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American Music Awards 2017: 10 Best, Worst and Most WTF Moments

Diana Ross’ family affair, Pink and Kelly Clarkson’s gravity-defying voices, BTS’ American television debut and more big moments from the 2017 AMAs.

Pop whisperer Dick Clark founded the American Music Awards in 1973 as a people’s-choice alternative to what he perceived as other award shows’ stuffiness; the focus rests squarely on the stars, who win awards voted on by fans and labeled “favorite” instead of the secretive ballots and snooty connotations of being named the “best.” Sunday night’s edition (the 45th), held at the Microsoft Theater in Los Angeles and featuring performances by Motown legend Diana Ross, inaugural American Idol Kelly Clarkson, high-flying pop star Pink and smooth-voiced upstart Khalid, among others, was a celebration of big hits and big voices – and, oh yes, there were a few awards given out, too.    

Michael Tran/Getty

WORST: Portugal. The Man’s defection from Computerworld

The awkwardly
punctuated quintet Portugal. The Man are responsible for this year’s left-field
rock crossover hit: the simmering “Feel It Still,” which resembles a
cross between Selena Gomez’s “Hands to Myself,” a Black Keys b-side,
and a moody turn-of-the-decade car commercial. While alt-rock acts are supposed to chafe against being ushered into the pop world, the opening disclaimer
to their performance – a backdrop that read, in huge letters, “NO COMPUTERS
UP HERE, JUST LIVE INSTRUMENTS” – came off as mean-spirited and, well, kind
of silly, given that their stage setup was laden with synthesizers and pedals
that are powered by… oh, why spoil it. 

Jeff Kravitz/AMA2017/Getty

BEST: Khalid and Imagine Dragons mash it up

The AMAs’ nominee
slates are pretty bloodlessly crafted; true to its “give the people what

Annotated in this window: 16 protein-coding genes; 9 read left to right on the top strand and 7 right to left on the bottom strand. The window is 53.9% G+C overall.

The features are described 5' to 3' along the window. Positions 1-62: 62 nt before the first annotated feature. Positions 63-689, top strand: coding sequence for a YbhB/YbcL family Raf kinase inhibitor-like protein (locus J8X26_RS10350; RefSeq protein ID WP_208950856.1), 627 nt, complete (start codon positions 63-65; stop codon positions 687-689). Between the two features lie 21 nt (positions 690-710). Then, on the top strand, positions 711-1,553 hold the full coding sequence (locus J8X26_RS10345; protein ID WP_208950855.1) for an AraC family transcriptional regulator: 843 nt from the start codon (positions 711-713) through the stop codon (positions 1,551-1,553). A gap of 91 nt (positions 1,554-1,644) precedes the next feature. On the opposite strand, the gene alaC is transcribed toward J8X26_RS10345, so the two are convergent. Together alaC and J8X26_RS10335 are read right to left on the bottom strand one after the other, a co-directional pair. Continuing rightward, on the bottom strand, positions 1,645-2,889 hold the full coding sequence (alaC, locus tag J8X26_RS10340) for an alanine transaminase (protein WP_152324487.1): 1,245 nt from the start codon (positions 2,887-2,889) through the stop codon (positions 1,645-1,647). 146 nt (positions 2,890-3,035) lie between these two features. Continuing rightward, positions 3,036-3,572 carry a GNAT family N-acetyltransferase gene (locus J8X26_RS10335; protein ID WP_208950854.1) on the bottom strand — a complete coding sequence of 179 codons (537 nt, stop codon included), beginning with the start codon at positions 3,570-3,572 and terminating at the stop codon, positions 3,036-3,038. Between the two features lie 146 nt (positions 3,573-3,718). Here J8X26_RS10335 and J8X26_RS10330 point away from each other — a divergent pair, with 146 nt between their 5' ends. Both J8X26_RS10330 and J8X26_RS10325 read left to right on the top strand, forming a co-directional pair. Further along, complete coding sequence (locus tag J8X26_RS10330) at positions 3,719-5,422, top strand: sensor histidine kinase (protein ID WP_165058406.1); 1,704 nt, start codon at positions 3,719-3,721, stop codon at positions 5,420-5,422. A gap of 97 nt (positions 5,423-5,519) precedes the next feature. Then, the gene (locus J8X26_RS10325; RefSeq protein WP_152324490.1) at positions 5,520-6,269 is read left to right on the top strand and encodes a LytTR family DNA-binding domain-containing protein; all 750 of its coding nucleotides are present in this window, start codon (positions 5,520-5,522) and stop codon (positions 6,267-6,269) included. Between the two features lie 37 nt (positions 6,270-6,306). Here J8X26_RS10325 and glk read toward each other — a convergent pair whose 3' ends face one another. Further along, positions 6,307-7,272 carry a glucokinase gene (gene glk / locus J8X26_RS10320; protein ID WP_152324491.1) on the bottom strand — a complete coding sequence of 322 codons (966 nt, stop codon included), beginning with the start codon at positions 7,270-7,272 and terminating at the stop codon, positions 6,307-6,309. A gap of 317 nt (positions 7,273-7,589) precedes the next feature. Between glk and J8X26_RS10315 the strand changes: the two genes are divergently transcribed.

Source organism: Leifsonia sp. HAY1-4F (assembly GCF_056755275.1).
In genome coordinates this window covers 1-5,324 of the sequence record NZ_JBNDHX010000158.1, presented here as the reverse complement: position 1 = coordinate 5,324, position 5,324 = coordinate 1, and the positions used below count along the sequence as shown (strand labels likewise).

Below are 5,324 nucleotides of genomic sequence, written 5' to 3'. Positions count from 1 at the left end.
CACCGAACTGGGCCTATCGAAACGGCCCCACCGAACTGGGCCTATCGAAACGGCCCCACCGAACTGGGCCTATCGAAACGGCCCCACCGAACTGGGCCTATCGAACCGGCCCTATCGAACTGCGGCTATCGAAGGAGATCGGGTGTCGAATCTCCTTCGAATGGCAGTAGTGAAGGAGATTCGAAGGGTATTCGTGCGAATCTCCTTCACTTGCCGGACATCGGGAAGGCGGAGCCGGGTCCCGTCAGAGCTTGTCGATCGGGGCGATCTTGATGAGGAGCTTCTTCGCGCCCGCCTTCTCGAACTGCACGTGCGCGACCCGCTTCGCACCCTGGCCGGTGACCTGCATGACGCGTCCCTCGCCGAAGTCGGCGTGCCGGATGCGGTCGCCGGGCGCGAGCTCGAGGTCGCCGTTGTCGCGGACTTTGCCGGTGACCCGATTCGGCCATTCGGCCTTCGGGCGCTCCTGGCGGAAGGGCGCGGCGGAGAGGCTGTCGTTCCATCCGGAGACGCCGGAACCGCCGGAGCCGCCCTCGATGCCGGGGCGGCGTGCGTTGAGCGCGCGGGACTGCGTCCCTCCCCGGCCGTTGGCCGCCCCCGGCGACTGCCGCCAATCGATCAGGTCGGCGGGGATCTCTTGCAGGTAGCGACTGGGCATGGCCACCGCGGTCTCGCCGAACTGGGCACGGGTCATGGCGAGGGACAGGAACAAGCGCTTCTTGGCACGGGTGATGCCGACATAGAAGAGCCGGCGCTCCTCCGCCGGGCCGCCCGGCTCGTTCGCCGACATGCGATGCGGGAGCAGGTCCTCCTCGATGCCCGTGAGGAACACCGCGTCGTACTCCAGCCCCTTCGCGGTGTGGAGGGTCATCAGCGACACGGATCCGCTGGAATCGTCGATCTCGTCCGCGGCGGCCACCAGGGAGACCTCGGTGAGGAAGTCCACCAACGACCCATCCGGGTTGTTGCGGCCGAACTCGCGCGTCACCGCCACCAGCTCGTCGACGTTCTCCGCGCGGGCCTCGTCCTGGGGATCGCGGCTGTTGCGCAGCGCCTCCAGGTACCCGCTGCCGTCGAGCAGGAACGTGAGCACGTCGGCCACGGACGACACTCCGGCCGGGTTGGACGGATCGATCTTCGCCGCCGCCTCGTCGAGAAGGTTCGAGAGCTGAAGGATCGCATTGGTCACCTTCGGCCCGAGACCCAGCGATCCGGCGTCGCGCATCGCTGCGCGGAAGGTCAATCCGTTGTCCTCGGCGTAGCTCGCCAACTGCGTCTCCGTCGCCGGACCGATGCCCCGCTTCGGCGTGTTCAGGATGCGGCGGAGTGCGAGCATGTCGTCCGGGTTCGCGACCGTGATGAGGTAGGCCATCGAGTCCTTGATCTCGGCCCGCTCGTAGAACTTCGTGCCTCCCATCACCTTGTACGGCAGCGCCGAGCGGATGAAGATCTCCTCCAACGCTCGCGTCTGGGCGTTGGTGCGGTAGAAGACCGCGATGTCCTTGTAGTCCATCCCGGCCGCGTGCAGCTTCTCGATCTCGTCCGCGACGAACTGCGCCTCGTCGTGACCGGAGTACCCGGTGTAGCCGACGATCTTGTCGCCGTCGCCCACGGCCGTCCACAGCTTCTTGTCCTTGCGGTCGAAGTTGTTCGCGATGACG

they want” origins, the show uses sales
figures and other “key fan interactions”
to determine who might
receive a trophy. But even keeping that in mind, it felt like Khalid,
the 19-year-old singer-songwriter whose woozy “Young, Dumb and Broke”
is one of pop radio’s bright spots, had been snubbed from the New Artist of the
Year roster – his frank lyrics, keen pop instincts and young-Bill-Withers voice
give him a generation- and genre-spanning appeal. Grafting “Broke”
onto Imagine Dragons’ stomping “Thunder” wasn’t the ideal setting,
but it did at least allow the increasingly overwrought Favorite Pop/Rock Duo or
Group winners to lighten up a bit. 

Michael Tran/Getty

BEST: BTS bring choreography back to the boy-band world

Korean boy band BTS‘ American television debut was definitely the night’s most hyped moment – the producers shrewdly placed them right near the end of the show, and imported a phalanx of young women to freak out over the septet’s performance of the hyperactive, shape-shifting “DNA.” In the years since One Direction (who were represented by affable New Artist of the Year winner Niall Horan) split up, the boy band void has been palpably felt; BTS’ synchronized moves and the lovelorn lyrics of “DNA” make them feel like a bit of a throwback to the TRL era, but their forward-thinking music, which borrows from Kpop’s meticulously detailed sonics and hip-hop’s spaced-out beats, places them ahead of the late-2010s’ pop pack.  

Kevin Winter/Getty

WORST: Artist of the Year dudes blow off the night

Tracee Ellis Ross’ opening
monologue shouted out the “brave women” in music who reflected culture’s
movement toward ladies being able to own their experiences and bodies in public,
and the girl-powered lineup bore out that claim. But the real story of the
year was told by the nomination slate for Artist of the Year, which was made up
of four solo artists and one duo – and no women, unless the parade of sullen
singers assisting The Chainsmokers’ downer dance hits count. (They don’t.) Four
of those five nominees blew off the ceremony entirely because of other
commitments; winner Bruno Mars accepted his (deserved!) trophy while tooling around
an undisclosed location in the back of a minivan. Pop’s recent dominance by men
did, finally, break at the end of the summer, when the dual successes of Taylor
Swift’s self-referential “Look What You Made Me Do” and Cardi B’s
“Bodak Yellow” opened the gates for female artists like Demi Lovato
and Pink to claim a signifcant presence in the upper echelons of the charts; here’s hoping next year’s nominations will result in a
slate more reflective of the mood Ross outlined in her rousing speech.  

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